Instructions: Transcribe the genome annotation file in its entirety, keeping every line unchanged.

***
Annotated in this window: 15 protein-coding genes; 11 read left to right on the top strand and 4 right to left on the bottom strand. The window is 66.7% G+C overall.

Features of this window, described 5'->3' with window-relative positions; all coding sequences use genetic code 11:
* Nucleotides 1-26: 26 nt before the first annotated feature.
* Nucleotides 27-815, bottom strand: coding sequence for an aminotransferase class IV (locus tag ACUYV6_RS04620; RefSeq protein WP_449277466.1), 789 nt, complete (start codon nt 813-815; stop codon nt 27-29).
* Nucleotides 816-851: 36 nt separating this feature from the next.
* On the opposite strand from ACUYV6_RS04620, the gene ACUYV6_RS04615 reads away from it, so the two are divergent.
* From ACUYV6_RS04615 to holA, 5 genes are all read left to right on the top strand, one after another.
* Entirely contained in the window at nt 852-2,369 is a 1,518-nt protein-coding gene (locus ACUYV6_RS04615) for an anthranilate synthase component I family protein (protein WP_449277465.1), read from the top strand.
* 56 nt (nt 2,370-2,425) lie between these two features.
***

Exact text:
Annotated in this window: 15 protein-coding genes; 11 read left to right on the top strand and 4 right to left on the bottom strand. The window is 66.7% G+C overall.

Features of this window, described 5'->3' with window-relative positions; all coding sequences use genetic code 11:
* Nucleotides 1-26: 26 nt before the first annotated feature.
* Nucleotides 27-815, bottom strand: coding sequence for an aminotransferase class IV (locus tag ACUYV6_RS04620; RefSeq protein WP_449277466.1), 789 nt, complete (start codon nt 813-815; stop codon nt 27-29).
* Nucleotides 816-851: 36 nt separating this feature from the next.
* On the opposite strand from ACUYV6_RS04620, the gene ACUYV6_RS04615 reads away from it, so the two are divergent.
* From ACUYV6_RS04615 to holA, 5 genes are all read left to right on the top strand, one after another.
* Entirely contained in the window at nt 852-2,369 is a 1,518-nt protein-coding gene (locus ACUYV6_RS04615) for an anthranilate synthase component I family protein (protein WP_449277465.1), read from the top strand.
* 56 nt (nt 2,370-2,425) lie between these two features.